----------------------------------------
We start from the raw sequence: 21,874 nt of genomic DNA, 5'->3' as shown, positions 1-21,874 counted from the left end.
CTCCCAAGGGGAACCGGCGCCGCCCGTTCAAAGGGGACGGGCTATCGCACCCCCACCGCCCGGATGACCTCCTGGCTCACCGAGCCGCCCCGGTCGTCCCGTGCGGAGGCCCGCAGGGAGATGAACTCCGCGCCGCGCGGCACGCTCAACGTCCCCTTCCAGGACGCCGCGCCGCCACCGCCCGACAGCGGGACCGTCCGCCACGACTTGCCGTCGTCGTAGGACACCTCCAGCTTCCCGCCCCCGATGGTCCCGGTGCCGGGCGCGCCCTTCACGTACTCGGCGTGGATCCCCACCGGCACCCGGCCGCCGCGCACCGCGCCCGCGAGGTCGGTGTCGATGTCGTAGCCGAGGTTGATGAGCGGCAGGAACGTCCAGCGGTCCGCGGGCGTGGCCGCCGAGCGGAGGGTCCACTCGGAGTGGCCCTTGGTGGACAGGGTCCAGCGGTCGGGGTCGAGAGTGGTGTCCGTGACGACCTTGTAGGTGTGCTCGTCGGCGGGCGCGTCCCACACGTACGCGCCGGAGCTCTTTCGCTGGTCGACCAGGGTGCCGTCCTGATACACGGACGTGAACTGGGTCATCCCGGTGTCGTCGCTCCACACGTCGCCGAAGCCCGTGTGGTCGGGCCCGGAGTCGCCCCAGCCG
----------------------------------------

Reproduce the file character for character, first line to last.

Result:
We start from the raw sequence: 21,874 nt of genomic DNA, 5'->3' as shown, positions 1-21,874 counted from the left end.
CTCCCAAGGGGAACCGGCGCCGCCCGTTCAAAGGGGACGGGCTATCGCACCCCCACCGCCCGGATGACCTCCTGGCTCACCGAGCCGCCCCGGTCGTCCCGTGCGGAGGCCCGCAGGGAGATGAACTCCGCGCCGCGCGGCACGCTCAACGTCCCCTTCCAGGACGCCGCGCCGCCACCGCCCGACAGCGGGACCGTCCGCCACGACTTGCCGTCGTCGTAGGACACCTCCAGCTTCCCGCCCCCGATGGTCCCGGTGCCGGGCGCGCCCTTCACGTACTCGGCGTGGATCCCCACCGGCACCCGGCCGCCGCGCACCGCGCCCGCGAGGTCGGTGTCGATGTCGTAGCCGAGGTTGATGAGCGGCAGGAACGTCCAGCGGTCCGCGGGCGTGGCCGCCGAGCGGAGGGTCCACTCGGAGTGGCCCTTGGTGGACAGGGTCCAGCGGTCGGGGTCGAGAGTGGTGTCCGTGACGACCTTGTAGGTGTGCTCGTCGGCGGGCGCGTCCCACACGTACGCGCCGGAGCTCTTTCGCTGGTCGACCAGGGTGCCGTCCTGATACACGGACGTGAACTGGGTCATCCCGGTGTCGTCGCTCCACACGTCGCCGAAGCCCGTGTGGTCGGGCCCGGAGTCGCCCCAGCCG